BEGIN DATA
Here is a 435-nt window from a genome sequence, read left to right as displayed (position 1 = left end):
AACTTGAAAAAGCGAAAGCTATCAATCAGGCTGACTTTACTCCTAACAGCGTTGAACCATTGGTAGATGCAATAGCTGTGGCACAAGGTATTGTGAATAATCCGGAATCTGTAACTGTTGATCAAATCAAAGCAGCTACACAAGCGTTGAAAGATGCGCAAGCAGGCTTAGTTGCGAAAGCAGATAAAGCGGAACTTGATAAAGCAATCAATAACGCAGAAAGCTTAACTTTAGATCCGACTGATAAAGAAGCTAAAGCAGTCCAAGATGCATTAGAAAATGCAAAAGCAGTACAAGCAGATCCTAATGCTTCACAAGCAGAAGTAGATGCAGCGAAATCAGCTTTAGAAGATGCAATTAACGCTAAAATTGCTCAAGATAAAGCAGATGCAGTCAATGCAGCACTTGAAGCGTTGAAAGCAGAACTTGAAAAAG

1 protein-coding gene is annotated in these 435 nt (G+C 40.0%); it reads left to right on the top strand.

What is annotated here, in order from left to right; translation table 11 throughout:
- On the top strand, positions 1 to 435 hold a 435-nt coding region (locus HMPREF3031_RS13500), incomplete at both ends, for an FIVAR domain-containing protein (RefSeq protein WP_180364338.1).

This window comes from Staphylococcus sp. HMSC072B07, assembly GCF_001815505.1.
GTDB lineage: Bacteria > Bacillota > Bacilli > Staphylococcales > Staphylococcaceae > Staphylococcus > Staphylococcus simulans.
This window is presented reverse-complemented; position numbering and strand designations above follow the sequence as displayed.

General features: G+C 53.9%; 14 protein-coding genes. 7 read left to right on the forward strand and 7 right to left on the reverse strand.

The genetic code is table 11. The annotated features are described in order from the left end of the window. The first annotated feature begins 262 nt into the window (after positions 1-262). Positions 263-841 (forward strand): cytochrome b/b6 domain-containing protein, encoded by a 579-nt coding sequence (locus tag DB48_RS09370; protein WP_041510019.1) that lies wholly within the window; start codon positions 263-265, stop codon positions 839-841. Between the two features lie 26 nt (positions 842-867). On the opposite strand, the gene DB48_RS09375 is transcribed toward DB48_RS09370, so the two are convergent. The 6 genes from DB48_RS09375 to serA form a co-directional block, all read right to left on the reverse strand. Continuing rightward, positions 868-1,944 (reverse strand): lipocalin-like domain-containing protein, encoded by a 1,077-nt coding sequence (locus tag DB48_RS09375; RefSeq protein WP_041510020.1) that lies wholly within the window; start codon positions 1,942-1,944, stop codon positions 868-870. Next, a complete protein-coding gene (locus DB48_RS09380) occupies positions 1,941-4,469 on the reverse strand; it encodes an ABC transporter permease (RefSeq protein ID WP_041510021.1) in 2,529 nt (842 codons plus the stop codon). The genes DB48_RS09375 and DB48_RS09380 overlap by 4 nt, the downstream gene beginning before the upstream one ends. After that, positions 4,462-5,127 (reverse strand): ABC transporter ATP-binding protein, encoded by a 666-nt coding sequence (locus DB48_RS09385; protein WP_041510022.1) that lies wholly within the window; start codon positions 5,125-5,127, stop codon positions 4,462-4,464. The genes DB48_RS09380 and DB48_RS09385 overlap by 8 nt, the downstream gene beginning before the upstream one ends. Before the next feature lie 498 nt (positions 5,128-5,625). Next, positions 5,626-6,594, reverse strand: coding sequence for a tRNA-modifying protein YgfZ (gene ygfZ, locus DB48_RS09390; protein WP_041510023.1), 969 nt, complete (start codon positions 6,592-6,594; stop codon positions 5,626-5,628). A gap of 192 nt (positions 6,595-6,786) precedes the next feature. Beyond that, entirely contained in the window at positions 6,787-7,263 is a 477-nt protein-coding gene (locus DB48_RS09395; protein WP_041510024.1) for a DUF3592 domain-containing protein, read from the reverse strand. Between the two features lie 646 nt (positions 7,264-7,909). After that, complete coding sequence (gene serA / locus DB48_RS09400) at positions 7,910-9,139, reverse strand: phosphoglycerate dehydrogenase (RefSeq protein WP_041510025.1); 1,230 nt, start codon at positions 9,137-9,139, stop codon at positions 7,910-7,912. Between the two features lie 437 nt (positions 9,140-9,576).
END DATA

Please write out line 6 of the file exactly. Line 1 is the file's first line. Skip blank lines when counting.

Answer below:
This window comes from Staphylococcus sp. HMSC072B07, assembly GCF_001815505.1.